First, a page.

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The Madrilenos

The Madrileños

In common with many other parts of Spain, Galicia sees an influx of holidaymakers during the summer months. Village populations swell and our village is no exception. 
Most of these seasonal visitors originate from within Spain and many are either Barcelonés, (the collective name for residents of Barcelona) or Madrileños the Madrid equivalent. These summer migrants left the area in their youth to find employment in the more prosperous cities of Spain. 

Two such summer migrants to our home village, are Mariano and his wife Isa (pronounced Eesa). They live in Madrid and every year escape the stifling heat of the city for the peace, quiet, and 
freshness of village life in Galicia. 

Mariano told me his age once but at the time it didn’t seem 
important and now I can’t remember. If I had to guess I’d say that he’s about 80, give or take a couple of years. He’s a retired banker from an era when banking was a respected profession and an occupation to be proud of. 


Mariano and his wife Isa
When we first moved into our new home, Mariano was the first man from the village to really speak to me. I’m not saying that everyone else wasn’t courteous and polite; on the contrary, we were welcomed from the start. However; many villagers were reticent to attempt meaningful interaction with me, the strange and unusual Englishman. I suppose being suspicious and cautious is human nature. 

Mariano on the other hand lived in Madrid, a thriving metropolis and cultural melting pot. For him, I was a person of interest: a man to be questioned.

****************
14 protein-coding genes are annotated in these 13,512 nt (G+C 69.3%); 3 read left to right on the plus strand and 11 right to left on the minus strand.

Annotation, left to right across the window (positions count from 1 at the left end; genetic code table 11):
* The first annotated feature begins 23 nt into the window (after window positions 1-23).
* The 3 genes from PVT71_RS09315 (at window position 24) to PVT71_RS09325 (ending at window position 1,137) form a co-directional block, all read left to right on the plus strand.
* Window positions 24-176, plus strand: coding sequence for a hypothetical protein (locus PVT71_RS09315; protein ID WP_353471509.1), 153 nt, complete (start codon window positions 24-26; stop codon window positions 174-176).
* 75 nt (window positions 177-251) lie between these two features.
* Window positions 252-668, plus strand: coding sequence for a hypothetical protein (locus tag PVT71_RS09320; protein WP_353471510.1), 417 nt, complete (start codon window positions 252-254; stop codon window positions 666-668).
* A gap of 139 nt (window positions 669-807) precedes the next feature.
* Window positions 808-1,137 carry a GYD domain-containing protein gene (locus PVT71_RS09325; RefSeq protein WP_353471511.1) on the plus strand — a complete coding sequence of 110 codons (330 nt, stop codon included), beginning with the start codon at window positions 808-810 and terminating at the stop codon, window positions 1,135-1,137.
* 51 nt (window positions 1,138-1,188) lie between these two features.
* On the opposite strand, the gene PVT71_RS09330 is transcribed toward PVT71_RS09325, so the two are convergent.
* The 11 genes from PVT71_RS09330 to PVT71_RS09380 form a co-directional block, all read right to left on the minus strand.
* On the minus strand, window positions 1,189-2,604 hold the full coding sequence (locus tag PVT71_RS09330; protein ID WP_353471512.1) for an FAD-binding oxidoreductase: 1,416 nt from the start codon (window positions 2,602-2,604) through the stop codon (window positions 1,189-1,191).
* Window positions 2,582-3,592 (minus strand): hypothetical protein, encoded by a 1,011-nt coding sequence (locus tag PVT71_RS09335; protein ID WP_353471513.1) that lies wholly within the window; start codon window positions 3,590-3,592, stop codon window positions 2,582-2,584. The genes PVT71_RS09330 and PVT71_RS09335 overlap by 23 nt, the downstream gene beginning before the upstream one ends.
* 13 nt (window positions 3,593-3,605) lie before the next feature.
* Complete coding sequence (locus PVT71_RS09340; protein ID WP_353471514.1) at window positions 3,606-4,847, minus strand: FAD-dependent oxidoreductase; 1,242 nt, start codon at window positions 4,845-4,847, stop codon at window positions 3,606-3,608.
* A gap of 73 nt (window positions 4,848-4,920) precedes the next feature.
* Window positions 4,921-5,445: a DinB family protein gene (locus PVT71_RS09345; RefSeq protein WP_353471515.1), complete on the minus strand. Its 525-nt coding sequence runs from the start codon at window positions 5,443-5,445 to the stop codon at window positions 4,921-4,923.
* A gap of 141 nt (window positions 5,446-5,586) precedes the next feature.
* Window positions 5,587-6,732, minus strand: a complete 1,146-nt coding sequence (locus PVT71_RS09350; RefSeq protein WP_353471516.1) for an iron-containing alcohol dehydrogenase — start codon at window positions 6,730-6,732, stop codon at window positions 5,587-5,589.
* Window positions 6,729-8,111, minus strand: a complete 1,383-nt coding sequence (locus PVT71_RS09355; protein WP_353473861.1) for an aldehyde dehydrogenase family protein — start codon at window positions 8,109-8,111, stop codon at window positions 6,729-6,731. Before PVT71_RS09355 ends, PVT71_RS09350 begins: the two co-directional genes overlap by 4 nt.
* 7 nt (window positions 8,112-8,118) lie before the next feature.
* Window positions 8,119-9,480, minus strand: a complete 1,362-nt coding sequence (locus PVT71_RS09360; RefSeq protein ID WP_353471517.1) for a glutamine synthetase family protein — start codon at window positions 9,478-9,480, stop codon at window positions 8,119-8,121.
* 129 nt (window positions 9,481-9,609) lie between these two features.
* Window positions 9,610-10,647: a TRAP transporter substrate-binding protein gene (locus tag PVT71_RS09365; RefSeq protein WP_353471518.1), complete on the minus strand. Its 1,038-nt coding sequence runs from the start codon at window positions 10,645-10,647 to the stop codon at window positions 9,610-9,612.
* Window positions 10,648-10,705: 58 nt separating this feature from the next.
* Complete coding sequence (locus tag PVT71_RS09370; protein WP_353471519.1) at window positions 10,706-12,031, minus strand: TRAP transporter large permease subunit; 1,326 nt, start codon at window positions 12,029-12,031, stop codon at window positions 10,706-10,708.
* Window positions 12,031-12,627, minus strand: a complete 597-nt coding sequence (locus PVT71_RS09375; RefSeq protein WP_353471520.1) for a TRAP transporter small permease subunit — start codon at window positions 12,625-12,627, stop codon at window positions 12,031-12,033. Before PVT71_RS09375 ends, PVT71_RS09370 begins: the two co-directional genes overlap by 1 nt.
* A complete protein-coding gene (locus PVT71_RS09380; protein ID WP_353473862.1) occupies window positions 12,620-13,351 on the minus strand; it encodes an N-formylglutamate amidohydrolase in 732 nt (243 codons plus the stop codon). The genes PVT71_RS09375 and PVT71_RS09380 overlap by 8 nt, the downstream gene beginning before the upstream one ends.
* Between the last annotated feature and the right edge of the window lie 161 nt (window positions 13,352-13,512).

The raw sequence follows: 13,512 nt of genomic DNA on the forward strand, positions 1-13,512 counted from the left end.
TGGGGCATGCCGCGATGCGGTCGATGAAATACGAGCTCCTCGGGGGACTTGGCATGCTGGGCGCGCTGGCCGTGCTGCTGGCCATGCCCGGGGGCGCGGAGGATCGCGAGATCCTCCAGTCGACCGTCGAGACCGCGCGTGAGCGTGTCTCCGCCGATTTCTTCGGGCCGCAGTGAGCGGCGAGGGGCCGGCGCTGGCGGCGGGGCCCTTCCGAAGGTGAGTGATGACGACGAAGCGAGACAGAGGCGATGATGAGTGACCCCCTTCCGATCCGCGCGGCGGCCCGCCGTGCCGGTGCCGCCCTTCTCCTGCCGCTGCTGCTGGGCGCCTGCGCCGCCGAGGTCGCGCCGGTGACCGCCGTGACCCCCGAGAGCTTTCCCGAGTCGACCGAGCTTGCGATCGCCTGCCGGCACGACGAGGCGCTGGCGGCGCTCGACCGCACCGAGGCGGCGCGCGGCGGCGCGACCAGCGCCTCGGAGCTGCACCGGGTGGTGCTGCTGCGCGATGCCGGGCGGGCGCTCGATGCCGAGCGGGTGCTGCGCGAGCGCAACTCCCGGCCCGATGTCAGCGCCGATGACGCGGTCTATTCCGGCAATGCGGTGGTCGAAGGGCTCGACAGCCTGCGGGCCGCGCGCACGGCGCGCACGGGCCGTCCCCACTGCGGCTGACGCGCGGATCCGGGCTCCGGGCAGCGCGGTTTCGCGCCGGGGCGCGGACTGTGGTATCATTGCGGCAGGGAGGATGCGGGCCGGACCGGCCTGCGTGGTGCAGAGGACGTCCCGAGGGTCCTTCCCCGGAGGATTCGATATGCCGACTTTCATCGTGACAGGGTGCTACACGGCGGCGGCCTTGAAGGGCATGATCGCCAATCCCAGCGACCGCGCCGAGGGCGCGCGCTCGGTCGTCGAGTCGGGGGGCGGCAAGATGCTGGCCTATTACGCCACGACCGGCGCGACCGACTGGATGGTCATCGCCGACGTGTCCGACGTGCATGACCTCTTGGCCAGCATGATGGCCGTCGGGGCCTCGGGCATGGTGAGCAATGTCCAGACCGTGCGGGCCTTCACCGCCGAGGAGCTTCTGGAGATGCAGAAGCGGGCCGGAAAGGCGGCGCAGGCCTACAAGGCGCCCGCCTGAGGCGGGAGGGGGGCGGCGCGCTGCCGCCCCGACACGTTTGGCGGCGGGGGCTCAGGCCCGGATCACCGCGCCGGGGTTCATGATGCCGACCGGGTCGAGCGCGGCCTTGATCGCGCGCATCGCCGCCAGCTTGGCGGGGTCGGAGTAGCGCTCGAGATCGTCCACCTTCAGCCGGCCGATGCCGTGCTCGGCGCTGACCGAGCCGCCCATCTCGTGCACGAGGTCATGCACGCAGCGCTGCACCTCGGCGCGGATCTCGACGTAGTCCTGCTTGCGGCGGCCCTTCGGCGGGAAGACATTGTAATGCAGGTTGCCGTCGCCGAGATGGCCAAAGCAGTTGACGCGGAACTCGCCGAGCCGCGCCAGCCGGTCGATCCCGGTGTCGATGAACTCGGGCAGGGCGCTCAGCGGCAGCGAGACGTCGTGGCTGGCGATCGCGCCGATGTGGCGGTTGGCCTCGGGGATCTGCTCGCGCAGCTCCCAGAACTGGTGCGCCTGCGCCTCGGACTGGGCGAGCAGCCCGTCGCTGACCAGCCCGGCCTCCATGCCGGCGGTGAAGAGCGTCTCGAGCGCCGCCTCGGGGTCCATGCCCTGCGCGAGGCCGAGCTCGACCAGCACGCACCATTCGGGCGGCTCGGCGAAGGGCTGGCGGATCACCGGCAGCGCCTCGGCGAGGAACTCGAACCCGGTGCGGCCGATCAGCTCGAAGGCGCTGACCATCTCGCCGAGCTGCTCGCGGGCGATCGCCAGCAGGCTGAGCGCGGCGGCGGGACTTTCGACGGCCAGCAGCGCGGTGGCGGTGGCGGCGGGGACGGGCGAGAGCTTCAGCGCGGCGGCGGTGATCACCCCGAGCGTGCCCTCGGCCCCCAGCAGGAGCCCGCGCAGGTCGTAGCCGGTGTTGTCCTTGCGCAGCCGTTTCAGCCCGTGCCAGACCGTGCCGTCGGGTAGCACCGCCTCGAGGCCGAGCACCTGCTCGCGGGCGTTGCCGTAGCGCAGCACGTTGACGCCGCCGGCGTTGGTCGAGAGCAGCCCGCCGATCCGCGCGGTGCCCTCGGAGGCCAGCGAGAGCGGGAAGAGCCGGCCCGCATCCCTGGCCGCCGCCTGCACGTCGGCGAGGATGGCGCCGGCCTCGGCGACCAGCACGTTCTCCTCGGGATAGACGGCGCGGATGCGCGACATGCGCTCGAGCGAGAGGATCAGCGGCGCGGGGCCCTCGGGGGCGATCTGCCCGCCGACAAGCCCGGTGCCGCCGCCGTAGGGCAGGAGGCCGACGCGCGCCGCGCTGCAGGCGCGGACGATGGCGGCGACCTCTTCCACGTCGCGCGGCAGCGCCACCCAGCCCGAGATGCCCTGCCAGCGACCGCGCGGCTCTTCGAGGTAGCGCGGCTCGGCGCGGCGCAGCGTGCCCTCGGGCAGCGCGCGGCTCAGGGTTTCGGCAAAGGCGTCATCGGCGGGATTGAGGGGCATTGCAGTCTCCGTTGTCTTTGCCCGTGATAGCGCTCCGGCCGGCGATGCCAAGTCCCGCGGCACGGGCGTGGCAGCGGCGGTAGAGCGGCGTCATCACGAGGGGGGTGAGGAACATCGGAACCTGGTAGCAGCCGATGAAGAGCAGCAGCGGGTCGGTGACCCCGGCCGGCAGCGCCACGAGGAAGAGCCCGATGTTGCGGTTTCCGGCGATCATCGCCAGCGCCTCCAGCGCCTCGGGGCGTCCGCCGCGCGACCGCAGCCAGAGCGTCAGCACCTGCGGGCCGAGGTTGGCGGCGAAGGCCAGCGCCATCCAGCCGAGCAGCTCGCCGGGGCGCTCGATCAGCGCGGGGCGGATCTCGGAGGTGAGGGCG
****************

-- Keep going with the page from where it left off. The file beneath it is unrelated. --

His examination began lightly enough, ‘What are you planting there,’ he asked, pointing at a dry patch of ground I was busy preparing.

This modest question immediately raised my suspicion. I’d become accustomed to statements from the neighbours rather than questions. 
‘That’s very good soil for growing vegetables,’ would have seemed a far more familiar remark.

‘I’m going to plant a lawn,’ I replied, fully expecting a brusque rebuttal along the lines of, ‘Only sheep eat 

But to my astonishment Mariano responded with another, more investigative enquiry.

‘Why are you raking sand into the ground?’

I explained, ‘It will help with drainage and make the ground harder wearing.’   
‘Like a football pitch,’ he replied.

I suspect he knew the answer all along but was keen to test the knowledge of his new English neighbour. Once I’d established my intellectual credentials we went on to discuss more worldly issues. 
Ten years on I still look forward to their arrival; and although his health is not what it was, I like nothing more than sitting in the shade, discussing matters of global significance with my friend the Madrileño. 

Craig Briggs -

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